Distress Tolerance – Part Two (Self Soothing)

The next distress tolerance skill is self soothing, and this can be used to help you deal with very difficult situations where otherwise you would feel unable to cope. Using these techniques can change your relationship with these negative emotions from ‘I am unable to control them and they control by behaviour’ to ‘I can control them and my behaviour too’.

Self soothing is the use of physical techniques, mainly involving the senses, to make yourself feel calm, relaxed, and in control. It is based on the principle of being kind to yourself, and actively soothing each of your five senses;

  • Vision – Look at beautiful things, bright colours, pastel colours, an art gallery, a beautiful garden, the coast line. (The things I am going to use here are looking at pictures of my dog, going to the coast and looking at the sunset over the bridge and the river, and I frequently already find myself on google images anyway – looking at beautiful scenery, pictures of pretty things, beauty. So I guess I was doing it already!)
  • Hearing – Listen to relaxing music, meditation music, nature rounds, trickling water, birds, calm. Try to be mindful while you are listening.
  • Smell – Light a scented candle (My absolute favourite are Yankee Candles <3), walk in the woods and smell nature, smell highly scented flowers, smell food cooking.
  • Taste – Treat yourself to your favourite food, and eat it mindfully, tasting every bite. Suck on a mint, or a flavoured sweet. Have a soothing drink, such as warm milk or hot chocolate.
  • Touch – Take a bath or go swimming, and feel the water surrounding you. Lie on a furry/fluffy rug and feel the fabric against your skin. Find a silk blouse and rub it on your skin. Have a massage, or put a cold compress on your skin. My favourite is to hug someone. Feeling them wrapped round me and holding me tight is the best feeling in the world <3.

As you can see, self soothing is about finding the things that calm and relax you, which can be used it times of need, where you feel you are struggling to deal with a situation. (Similar to distress tolerance, but on a lesser level, as I prefer to think of distress tolerance for use in an emergency situation).

Note: It is important to be mindful when self-soothing, and therefore fully experiencing and present in the moment.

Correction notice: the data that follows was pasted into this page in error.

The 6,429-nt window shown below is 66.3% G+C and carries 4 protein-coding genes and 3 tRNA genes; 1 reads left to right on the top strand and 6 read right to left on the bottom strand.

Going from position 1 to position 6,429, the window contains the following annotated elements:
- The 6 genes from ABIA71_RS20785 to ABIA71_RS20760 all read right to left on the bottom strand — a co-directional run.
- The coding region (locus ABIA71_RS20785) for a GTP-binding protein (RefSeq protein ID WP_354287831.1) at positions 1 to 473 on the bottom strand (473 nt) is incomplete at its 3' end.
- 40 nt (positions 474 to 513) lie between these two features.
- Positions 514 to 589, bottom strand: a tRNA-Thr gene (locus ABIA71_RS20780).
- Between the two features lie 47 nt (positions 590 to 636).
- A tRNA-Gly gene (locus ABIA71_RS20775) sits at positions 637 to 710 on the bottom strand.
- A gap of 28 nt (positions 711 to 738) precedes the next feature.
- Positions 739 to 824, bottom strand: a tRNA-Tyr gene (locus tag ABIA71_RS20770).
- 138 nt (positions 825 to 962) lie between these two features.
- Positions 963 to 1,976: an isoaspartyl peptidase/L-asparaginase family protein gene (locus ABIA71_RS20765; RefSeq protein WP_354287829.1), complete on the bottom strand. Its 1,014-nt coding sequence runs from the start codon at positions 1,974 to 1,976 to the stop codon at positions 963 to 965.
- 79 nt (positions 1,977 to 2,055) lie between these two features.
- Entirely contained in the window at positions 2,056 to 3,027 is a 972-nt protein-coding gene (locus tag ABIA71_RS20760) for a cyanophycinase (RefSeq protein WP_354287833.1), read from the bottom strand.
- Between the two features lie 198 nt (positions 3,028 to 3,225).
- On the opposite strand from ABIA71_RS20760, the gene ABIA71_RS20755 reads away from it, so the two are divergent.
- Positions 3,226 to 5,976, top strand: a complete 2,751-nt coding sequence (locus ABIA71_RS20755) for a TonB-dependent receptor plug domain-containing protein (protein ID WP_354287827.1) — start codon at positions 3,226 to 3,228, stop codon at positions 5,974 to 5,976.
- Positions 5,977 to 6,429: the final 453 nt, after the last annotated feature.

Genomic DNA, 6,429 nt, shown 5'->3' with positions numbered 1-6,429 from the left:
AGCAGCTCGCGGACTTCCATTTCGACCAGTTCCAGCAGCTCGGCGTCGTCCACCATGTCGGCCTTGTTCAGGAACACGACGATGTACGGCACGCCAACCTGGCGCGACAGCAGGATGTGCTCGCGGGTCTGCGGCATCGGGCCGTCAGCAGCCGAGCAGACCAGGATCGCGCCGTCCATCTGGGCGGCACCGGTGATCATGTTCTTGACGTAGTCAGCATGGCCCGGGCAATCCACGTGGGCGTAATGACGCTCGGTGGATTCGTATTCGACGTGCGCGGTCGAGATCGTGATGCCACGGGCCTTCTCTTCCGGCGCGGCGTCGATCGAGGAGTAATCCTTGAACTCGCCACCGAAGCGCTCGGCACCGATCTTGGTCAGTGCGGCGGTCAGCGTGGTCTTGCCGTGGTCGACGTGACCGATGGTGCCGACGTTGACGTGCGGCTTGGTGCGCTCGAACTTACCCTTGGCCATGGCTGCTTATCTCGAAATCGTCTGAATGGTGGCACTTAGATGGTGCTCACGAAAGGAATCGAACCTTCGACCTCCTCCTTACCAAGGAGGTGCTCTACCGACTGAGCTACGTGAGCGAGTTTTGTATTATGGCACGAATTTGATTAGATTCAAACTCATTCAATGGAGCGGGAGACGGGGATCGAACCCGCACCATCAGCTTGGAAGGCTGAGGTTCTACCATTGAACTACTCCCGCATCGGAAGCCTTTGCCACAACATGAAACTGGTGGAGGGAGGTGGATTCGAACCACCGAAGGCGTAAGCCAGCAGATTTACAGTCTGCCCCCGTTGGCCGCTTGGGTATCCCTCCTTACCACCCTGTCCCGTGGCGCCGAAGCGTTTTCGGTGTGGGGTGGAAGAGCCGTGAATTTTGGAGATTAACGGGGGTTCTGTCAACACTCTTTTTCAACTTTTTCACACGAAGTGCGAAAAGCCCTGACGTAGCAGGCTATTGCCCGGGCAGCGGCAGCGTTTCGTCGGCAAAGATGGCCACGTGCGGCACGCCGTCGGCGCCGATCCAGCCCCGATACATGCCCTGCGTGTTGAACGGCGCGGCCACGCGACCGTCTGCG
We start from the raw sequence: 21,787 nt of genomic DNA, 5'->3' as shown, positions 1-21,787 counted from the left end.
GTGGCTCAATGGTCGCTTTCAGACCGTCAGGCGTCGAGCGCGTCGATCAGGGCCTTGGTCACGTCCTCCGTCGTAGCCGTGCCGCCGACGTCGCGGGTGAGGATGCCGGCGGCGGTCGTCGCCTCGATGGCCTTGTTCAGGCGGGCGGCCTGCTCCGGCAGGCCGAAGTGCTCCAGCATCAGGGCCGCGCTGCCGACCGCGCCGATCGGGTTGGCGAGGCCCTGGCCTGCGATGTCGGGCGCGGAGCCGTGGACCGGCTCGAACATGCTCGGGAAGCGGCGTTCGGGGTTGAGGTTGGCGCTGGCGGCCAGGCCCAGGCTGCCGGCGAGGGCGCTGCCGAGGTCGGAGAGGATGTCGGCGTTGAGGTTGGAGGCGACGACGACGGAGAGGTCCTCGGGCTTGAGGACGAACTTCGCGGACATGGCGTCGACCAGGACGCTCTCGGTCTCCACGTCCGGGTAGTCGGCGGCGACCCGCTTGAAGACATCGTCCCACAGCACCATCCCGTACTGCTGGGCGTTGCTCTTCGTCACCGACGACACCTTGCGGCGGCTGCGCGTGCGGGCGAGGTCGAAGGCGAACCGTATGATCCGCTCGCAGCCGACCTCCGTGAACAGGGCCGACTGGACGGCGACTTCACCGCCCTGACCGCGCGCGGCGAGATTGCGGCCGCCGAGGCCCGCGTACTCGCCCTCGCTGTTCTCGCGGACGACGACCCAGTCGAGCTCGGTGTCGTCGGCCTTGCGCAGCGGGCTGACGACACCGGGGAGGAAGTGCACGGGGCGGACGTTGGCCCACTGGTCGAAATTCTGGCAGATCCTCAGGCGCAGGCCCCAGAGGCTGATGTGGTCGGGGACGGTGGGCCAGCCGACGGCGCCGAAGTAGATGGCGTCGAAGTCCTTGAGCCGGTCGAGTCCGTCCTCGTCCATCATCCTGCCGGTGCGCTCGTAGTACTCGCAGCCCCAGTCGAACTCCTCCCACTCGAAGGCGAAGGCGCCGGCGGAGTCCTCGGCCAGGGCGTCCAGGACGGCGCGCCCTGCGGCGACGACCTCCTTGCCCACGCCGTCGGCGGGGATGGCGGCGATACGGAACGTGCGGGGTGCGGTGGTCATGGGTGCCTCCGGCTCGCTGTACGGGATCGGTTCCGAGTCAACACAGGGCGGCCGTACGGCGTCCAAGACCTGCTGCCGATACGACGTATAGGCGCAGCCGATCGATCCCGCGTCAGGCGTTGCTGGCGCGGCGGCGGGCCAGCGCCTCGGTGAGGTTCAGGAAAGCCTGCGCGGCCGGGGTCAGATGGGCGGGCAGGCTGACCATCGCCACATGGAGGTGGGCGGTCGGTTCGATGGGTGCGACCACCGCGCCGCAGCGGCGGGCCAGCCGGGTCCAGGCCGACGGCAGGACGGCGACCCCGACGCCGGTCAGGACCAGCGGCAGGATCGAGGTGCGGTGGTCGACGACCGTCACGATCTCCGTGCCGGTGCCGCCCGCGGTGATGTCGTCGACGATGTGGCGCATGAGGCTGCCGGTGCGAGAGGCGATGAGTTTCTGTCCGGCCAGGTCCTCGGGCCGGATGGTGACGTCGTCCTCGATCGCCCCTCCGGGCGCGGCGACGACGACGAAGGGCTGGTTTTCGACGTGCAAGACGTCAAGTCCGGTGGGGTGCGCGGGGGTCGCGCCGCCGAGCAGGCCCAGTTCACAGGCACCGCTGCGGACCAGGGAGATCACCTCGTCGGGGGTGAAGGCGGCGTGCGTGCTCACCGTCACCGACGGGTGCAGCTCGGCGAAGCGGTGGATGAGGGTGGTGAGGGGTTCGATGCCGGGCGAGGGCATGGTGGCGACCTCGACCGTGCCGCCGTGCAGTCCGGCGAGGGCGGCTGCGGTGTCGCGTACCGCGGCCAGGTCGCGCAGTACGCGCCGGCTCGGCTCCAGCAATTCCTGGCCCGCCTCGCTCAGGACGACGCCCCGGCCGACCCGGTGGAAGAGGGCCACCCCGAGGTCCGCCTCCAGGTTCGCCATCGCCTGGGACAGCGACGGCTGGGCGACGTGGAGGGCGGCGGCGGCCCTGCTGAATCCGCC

Click here for a printable worksheet to help you to self soothe, courtesy of survivor to thriver.

Practice Assignment (Courtesy of True Recovery)

Create a self-soothing kit. It could be as simple as a small swatch of soothing fabric you keep in your pocket, or it could be a bit more involved. Whatever you decide, try to keep at least one comforting item with you at all times, and reach for it if you need to give yourself a little TLC.

Add these skills to your journal entries each night. If the Journal is overwhelming or feeling like a chore, go to once or twice a week. Keep it simple and quick, your goal should be to just keep track of your moods and the skills you’ve been able to use.



DBT Self Help

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  1. Great post! And thanks very much for the link to the Survivor to Thriver manual — since so many people with BPD suffered abuse, I think it makes a great add-on to DBT (which is great for learning skills, but sometimes we need a little extra to deal with the underlying trauma).

    1. No problem. Well done with your blog by the way – you are certainly moving through the DBT skills fast – very motivating – I need to get back to it. Do you have the book by Marsha Linehan – Skills training manual for treating BPD? If you don’t, I 100% recommend you get it. It’s written for therapists about how to teach DBT, but really useful with lots of worksheets. xx

  2. […] Distress Tolerance: Part 2 (self soothing)@Living with BPD […]

  3. […] can be done using other distress tolerance methods such as distracting, improving the moment or self soothing. Try this for yourself when you find yourself with a decision to make, or a situation which feels […]

  4. […] Distress Tolerance: Part 2 (self soothing)@Living with BPD […]

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